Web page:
State behind bloodshed, says ANC

May 8, 1991

By Jacqui Kavanagh

A document based on research by the African National Congress has revealed why the recent Peace Accord between the ANC and the Inkatha Freedom Party has not stopped the violence ravaging black communities in South Africa.

In launching the document, Alfred Nzo, ANC secretary general, said: "There are organised forces both within and outside the state who are bent on sowing fear, death and destruction within African communities. Though the primary aim is to discredit and weaken the ANC and impose the political hegemony of the fascists involved, it is also aimed at proving the notion that black people are not yet fit to rule."

The document, released on April 27, points out:

  • Massacres have been conducted by Portuguese-speaking mercenaries, recruited from UNITA in Angola by the South African security forces.

  • Assassination plots are being directed against ANC leaders. The chairperson of the ANC branch in Mooi River, Derrick Majola, his wife and their three-year-old child were killed on February 26.

  • Sipho Madlala, an operative of the South African Defence Force Military Intelligence Unit, has confessed to his involvement in the February 25 assassination of Chief Mhlabunzima Maphumulo, a member of the ANC-aligned Congress of Traditional Leaders of South Africa. According to Madlala, the operation was undertaken on the instructions of the officers of the Security Branch of the police.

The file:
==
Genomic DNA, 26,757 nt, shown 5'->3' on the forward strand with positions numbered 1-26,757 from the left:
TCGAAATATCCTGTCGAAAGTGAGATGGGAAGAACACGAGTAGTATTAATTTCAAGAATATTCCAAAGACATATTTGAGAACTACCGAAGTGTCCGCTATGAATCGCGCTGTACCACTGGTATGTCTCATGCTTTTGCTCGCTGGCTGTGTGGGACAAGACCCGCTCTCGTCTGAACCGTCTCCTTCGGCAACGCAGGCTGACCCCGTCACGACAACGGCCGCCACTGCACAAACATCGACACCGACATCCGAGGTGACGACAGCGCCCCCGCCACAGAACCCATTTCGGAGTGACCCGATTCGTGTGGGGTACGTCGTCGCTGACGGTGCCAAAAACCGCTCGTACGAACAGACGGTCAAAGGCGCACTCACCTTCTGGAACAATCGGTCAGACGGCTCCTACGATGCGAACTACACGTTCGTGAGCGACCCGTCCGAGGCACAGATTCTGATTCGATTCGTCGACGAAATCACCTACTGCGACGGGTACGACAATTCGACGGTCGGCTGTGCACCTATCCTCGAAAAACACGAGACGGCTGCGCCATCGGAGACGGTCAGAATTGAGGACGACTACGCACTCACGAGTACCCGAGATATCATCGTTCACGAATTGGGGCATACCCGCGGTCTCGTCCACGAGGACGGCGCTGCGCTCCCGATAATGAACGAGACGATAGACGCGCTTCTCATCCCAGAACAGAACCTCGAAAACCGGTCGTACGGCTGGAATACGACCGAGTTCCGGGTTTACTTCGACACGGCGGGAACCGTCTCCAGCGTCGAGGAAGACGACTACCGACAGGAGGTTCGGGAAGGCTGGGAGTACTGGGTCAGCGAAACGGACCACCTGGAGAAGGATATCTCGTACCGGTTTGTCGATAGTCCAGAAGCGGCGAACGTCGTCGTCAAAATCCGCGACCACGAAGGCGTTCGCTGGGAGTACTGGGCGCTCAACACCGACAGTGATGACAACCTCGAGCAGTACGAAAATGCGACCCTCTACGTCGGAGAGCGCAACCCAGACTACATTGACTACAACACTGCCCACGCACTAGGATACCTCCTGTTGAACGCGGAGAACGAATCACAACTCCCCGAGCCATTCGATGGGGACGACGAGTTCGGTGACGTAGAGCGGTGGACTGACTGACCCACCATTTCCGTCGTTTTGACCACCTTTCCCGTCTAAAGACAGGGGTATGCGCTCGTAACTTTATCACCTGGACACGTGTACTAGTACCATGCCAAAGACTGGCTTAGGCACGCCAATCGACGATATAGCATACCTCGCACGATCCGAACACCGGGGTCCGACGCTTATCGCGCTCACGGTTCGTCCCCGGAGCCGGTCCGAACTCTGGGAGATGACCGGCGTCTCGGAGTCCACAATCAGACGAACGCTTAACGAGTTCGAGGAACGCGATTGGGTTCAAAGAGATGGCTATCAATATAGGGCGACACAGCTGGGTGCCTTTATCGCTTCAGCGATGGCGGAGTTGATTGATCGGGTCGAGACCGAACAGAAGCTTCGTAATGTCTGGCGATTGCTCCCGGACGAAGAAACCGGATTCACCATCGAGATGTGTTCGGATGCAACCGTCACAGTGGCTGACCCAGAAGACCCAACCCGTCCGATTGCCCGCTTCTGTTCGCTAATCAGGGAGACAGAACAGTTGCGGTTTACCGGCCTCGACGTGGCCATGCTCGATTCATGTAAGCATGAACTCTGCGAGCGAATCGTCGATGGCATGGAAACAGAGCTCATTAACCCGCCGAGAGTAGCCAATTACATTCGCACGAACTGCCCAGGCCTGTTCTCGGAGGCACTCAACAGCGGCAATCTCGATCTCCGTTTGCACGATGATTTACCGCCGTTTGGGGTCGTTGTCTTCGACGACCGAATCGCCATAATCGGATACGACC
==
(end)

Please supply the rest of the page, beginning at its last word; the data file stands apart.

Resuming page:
• IFP warlords dominate certain hostels and force inhabitants to participate in attacks or be driven out or killed. "During the conflict in Mzimhlope a few weeks ago, hostel inmates were told, by a senior IFP regional leader and a hostel warlord, to ignore a call for peace which had been brought by a delegation from Ulundi."

  • IFP Youth Brigade members have been trained by arms of the SADF, then deployed to hostels to keep control and lead the attacks.

  • Squads have been organised to attack the homes of ANC and community leaders, offices of progressive organisations, trains, taxis and buses, meetings and rallies.

President F.W de Klerk's has refused to sack the two ministers widely recognised as responsible for the murderous actions of the security forces.

It is in de Klerk's interests that the ANC comes to the negotiating table in as weak a position as possible. Ronnie Kasrils, a member of the ANC National Executive Committee, told the South African weekly South:

"I believe the National Party has a double agenda and that they want to ensure that there is not total democracy ... They want to control South Africa. They want to manipulate political processes. I see the coming together of the National Party and Inkatha along those lines."

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